A few weeks ago, I did something crazy and shelled out 50 Euros for a G3 iMac. It was a 333Mhz G3 iMac with 96MB of RAM. It came with a copy of MacOS 9– and that was what I bought it for. I wanted to experience first hand what OS9 was like. I did not expect I’d use the machine much. However, I was in for a rather pleasant surprise. Note: Read more on the meta blog about the new Sunday eve column!
The salesman at my local Apple-only retailer was quite cynical about the whole machine and its operating system. He happened to be an OSNews reader, so he knew who I was, so he understood why I bought the machine; it was just clear from his tone that I should not expect all that much from the experience. This tone on his end was perfectly worded when he asked, “do you want an Apple mouse, or a mouse that works?”. Both laughing, I opted for the mouse that works, pulled out my wallet, payed, drove home, and set the machine up.
Installing OS9 was a breeze, although updating OS9 from 9.0 to 9.2.2 (the latest version) was a bit of pain. You first have to update to 9.1.x, and then to 9.2.x. And since both of these updates do not appear in the Update tool, you have to find and install them manually. Then again, we’re talking unsupported software here, so it ain’t that big of a deal.
Since I had zero experience with OS9 other than the Classic environment in OSX, I had to start from square one when it came to available software. First thing I did, therefore, was to see if there was a OS9 build of Firefox– and was unhappy to see there is none (if you know more than I and Google do, please let me know). I did not like IE:Mac at all, since it sucked just as much on OS9 as it does on OSX. The interface is a mess, and therefore it’s a pain to use. While much, much better, iCab also did not fit my needs. It is a good browser, but something about the way it renders pages doesn’t appeal to me. It’s difficult to explain. To cut a long story short, I settled on a build of Mozilla 1.3.1 (the newest I could find, dating 21-6-2003). It does its job well, albeit first startup is painfully slow.
My second problem was finding a decent email client. And here the big surprise came. I tried a few, but the best mail client I could find was Outlook Express:Mac. No doubt about it. I have high standards when it comes to email applications (I wonder how on earth I manage to use Mail.app as my primary email client), as I have an intensive way of controlling email. I’m subscribed to all sorts of mailinglists to keep track of the news surrounding major projects, and as such, I get a lot of email every day. To manage them all, I have rules and filters which direct list emails into directories; a directory for each list I’m subscribed to.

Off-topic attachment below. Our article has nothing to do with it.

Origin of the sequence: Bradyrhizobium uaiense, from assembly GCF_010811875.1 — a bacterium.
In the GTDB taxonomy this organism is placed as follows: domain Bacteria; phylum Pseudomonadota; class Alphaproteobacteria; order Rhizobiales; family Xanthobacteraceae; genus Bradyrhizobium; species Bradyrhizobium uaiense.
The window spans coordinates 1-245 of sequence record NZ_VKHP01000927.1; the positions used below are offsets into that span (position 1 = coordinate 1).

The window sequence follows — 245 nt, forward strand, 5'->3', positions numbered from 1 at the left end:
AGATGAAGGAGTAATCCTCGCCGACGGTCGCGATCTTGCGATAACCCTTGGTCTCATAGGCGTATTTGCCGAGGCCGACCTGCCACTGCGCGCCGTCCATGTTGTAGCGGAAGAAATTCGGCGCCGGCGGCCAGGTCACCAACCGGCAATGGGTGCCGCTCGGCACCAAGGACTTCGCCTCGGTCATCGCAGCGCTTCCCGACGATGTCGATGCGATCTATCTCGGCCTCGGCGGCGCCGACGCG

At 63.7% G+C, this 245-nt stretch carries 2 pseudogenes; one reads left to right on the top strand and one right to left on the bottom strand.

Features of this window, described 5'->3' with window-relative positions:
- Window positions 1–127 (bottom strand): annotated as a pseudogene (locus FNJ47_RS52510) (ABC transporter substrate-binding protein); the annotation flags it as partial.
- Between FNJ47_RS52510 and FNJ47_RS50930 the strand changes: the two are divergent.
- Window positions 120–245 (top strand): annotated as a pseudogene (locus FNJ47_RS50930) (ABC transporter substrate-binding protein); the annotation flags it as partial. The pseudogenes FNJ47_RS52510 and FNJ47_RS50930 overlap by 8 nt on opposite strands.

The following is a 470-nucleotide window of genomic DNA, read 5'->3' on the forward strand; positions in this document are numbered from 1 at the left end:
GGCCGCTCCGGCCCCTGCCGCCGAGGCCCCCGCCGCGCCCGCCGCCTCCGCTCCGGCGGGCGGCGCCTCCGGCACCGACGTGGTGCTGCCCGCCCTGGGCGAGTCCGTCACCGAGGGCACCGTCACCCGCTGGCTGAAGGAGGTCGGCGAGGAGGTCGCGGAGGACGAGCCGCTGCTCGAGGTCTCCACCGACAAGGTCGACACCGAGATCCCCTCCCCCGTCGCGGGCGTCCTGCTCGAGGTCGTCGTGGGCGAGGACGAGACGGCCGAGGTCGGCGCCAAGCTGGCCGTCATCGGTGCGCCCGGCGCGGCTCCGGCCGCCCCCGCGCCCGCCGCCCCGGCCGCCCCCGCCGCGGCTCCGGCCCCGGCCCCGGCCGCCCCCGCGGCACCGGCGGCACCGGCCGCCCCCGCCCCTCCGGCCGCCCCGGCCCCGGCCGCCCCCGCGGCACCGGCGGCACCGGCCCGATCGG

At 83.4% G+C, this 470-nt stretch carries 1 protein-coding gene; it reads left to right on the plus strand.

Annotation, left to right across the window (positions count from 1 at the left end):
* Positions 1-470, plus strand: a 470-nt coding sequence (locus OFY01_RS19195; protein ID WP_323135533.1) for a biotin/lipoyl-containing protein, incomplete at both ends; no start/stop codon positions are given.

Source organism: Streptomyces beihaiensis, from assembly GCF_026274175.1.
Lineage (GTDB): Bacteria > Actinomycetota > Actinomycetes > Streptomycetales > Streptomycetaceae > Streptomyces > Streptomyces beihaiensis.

Setting those rules and directories up on new machines or installs is a pain in the ass. Yes, I put it that bluntly. There is no way to do this easily; you’ll have to do it all manually. And while Outlook Express on OS9 doesn’t automagically do it for you, it does have the easiest routine of setting up mailing list rules. Right click email, set list rule, select destination directory, and done. That’s it. That dialog obviously also allows you to create a new directory if you haven’t done so already.
Compare this to the archaic way of doing this in Mail.app. In Mail.app, you have to open the preferences panel, select the rules tab, click add rule, enter the information needed (and if you happened to have a message highlighted that does not come from the list in question, you’ll have to copy/paste the info, as Mail.app only guesses the information from the highlighted email), and select directory. And to make matters worse, you cannot create a new directory in this dialog (you will need to go to the main window for that).
Other than offering a greatly simplified method of managing large quantities of emails, the interface itself of Outlook Express is very functional. Only the needed features are presented in the main window, and the toolbar is very thin, it gets out of the way and you’re never bothered by it.
I’m quite confident when I say that for me, Outlook Express:Mac 5.0 is the easiest mail client I have ever used, on any platform. I wish more email clients were like it. It’s that loading Classic takes so long, else I’d probably move away from Mail.app to the old Outlook Express. In other words, I’ll be giving Entourage another go one of these days.
As for my third important point, instant messaging, OS9 offers quite good clients– better than I had anticipated. My most important messaging service (MSN has a close to 100% marketshare in The Netherlands) has various clients, including an official one, which all function very well. Of course they do not offer the latest and greatest of the MSN Messenger world, but hey, who needs nudges and more of that nonsense. The only thing I do miss are custom emoticons, but hey, one can’t expect to have the whole nine yards for just 50 Euros.
My second important service is AIM. AIM was a problem, as the latest version of its official client is dog slow when typing. Seriously, typing a sentence is kind of a problem when the letters appear seconds later. Moving one point release back solved the slowness problem, and now AIM is fully usable on my second-hand iMac.
So, all in all I can say that the iMac G3 with OS9 was one, big, unexpected surprise. I can certainly recommend buying an old iMac G3 for say a grandmother or little sister or brother. They’ll have a fully usable computer that looks pretty neat too. But even for yourself an old iMac can be a pretty good deal to buy. Especially the outstanding Outlook Express 5 happens to be a seriously good buy for heavy email users like myself. I use it to read my email basically every day now.
In other words, consider one. Just make sure you get a mouse that works.
If you would like to see your thoughts or experiences with technology published, please consider writing an article for OSNews.